Saturday, 30 May 2009

The old romantic

I’m up and out before the showers; while the wind has dropped, there is still a chill in the air and I am glad of my fleece. The forest remains full of bird song but some of the established pairs have fallen silent, no longer evident on faithful perches. I hope that they are on eggs or chicks and have not failed to attract a mate.

I’d been thinking over recent days that I had not yet heard a Turtle Dove, even though a friend had one just a bit further south nearly a fortnight ago. Today, however, I finally get my bird; not calling but in flight, a frantic party of three that arcs across the clearfell and circles back around. I love these birds, with their soft, soporific purring call; it is a call that reminds me of lazy summer days, the buzzing of a multitude of insects and time enough to spend wandering about the lanes.

The Turtle Dove is rather slender for a dove and it is also our only migratory pigeon, wintering in the Sahel region of Africa and running the gauntlet of Mediterranean hunters each time it journeys north or south. It is not just the guns that have taken a toll on the now rapidly declining population; African droughts and changing farming practices have played their part, making this an increasingly uncommon bird across its former range.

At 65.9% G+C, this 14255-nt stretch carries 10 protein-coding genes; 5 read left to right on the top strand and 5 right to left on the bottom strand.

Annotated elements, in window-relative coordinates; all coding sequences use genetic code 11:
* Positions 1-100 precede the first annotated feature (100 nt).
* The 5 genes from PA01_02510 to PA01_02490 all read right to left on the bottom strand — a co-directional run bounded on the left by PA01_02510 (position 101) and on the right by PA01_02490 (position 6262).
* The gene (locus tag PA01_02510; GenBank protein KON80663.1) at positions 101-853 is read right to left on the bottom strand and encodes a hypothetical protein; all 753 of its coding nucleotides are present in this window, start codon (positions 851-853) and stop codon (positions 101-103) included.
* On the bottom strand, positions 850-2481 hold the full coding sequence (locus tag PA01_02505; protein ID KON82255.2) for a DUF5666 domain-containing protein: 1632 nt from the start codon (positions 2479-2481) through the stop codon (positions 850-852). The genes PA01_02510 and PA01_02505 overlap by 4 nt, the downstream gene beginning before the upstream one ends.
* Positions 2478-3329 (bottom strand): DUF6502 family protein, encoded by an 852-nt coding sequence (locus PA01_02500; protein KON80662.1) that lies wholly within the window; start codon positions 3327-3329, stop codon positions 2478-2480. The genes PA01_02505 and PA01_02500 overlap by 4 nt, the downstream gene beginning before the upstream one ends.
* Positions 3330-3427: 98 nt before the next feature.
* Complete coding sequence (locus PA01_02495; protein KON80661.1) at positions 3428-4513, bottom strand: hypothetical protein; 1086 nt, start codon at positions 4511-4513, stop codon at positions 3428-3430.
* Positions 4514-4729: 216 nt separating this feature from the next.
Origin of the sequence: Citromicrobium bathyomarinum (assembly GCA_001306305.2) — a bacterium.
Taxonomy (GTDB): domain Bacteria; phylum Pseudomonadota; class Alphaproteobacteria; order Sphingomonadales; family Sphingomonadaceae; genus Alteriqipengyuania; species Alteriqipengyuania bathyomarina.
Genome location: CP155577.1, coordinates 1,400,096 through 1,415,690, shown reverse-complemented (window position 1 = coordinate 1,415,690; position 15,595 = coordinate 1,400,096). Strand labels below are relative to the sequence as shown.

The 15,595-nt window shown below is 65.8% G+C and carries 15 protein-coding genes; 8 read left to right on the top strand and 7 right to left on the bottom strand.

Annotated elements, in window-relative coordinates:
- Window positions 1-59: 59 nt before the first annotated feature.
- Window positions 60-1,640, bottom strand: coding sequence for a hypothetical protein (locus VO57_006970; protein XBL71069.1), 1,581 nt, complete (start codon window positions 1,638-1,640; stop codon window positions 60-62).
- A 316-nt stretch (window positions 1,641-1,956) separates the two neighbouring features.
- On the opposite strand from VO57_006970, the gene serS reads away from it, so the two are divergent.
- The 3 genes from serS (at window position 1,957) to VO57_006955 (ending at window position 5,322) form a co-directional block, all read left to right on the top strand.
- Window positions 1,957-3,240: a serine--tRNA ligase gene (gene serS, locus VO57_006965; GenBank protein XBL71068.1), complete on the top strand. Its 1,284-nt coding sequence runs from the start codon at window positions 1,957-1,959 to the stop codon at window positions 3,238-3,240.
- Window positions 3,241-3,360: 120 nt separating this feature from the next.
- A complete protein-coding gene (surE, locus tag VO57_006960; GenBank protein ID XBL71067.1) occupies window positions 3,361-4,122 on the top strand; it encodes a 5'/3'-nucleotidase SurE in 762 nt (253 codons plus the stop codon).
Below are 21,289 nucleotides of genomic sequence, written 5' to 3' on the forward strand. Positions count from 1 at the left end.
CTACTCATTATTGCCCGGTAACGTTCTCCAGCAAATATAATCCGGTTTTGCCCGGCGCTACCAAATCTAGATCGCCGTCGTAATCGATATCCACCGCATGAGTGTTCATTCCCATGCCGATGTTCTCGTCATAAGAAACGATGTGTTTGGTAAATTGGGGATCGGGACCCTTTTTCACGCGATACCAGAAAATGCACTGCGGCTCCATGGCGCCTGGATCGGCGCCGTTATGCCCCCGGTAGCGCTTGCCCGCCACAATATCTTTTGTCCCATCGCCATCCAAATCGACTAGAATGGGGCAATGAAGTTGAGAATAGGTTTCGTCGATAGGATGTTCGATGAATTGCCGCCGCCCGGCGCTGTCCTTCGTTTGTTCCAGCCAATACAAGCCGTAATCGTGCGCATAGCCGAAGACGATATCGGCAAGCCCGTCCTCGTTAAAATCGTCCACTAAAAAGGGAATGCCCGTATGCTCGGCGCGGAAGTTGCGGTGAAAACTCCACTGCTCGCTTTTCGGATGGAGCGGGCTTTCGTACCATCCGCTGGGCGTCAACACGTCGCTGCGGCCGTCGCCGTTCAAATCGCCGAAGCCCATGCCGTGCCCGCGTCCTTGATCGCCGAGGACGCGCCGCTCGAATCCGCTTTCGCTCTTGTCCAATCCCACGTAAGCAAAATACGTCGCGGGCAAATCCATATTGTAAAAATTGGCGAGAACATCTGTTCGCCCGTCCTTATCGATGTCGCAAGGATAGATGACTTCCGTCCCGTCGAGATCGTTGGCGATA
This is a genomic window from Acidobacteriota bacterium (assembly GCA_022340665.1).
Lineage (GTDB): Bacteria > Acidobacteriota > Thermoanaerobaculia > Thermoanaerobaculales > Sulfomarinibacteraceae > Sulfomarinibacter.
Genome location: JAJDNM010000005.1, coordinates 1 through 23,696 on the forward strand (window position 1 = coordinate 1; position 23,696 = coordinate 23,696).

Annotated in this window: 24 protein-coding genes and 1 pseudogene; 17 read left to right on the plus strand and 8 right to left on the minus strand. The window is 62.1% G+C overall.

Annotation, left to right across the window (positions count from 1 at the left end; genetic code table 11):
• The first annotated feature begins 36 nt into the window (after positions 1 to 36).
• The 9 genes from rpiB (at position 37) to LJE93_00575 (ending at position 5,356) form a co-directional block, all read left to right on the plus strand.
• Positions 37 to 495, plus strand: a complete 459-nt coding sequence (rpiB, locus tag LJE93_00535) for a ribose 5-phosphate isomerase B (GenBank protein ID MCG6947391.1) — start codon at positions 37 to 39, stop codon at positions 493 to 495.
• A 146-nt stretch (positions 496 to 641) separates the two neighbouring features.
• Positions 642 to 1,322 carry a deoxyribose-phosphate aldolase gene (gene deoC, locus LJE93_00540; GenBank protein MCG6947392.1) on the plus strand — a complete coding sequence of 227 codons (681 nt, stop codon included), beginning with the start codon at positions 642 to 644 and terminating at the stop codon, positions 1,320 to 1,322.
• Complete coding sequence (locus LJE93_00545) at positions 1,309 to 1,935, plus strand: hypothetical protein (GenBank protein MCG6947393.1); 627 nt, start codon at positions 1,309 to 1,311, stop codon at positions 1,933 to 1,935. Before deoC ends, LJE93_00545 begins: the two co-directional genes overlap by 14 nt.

The Turtle Dove has impressed generations of people, from the time of Pliny the Elder (writing in AD79) right through to the present day (see Michael McCarthy’s ‘Say goodbye to the Cuckoo’). For much of this time the dove has been associated with romantic affection; it has been held up as an example of love that is devoted and true. Such an association no doubt comes from observations that Turtle Dove pairs seemingly spend little time apart, feeding together and indulging regularly in courtship preening. Chaucer, writing in about 1380, penned the lines ‘God forbid a lover should change, the turtle dove said and blushed with shame.’ Likewise, Shakespeare used the Turtle Dove to allude to enduring love in more than one of his plays. Such associations explain some of our tenderness towards this bird and they may also explain how the Turtle Dove ends up in The Twelve Days of Christmas. While this is predominantly a summer visitor to our shores, the association with true love may be sufficient to secure the Turtle Dove a place in this unseasonal yuletide rhyme. That we should place the higher human qualities in animals says something about us and our values. Perhaps this is why it always warms my heart to stumble across the Turtle Dove.

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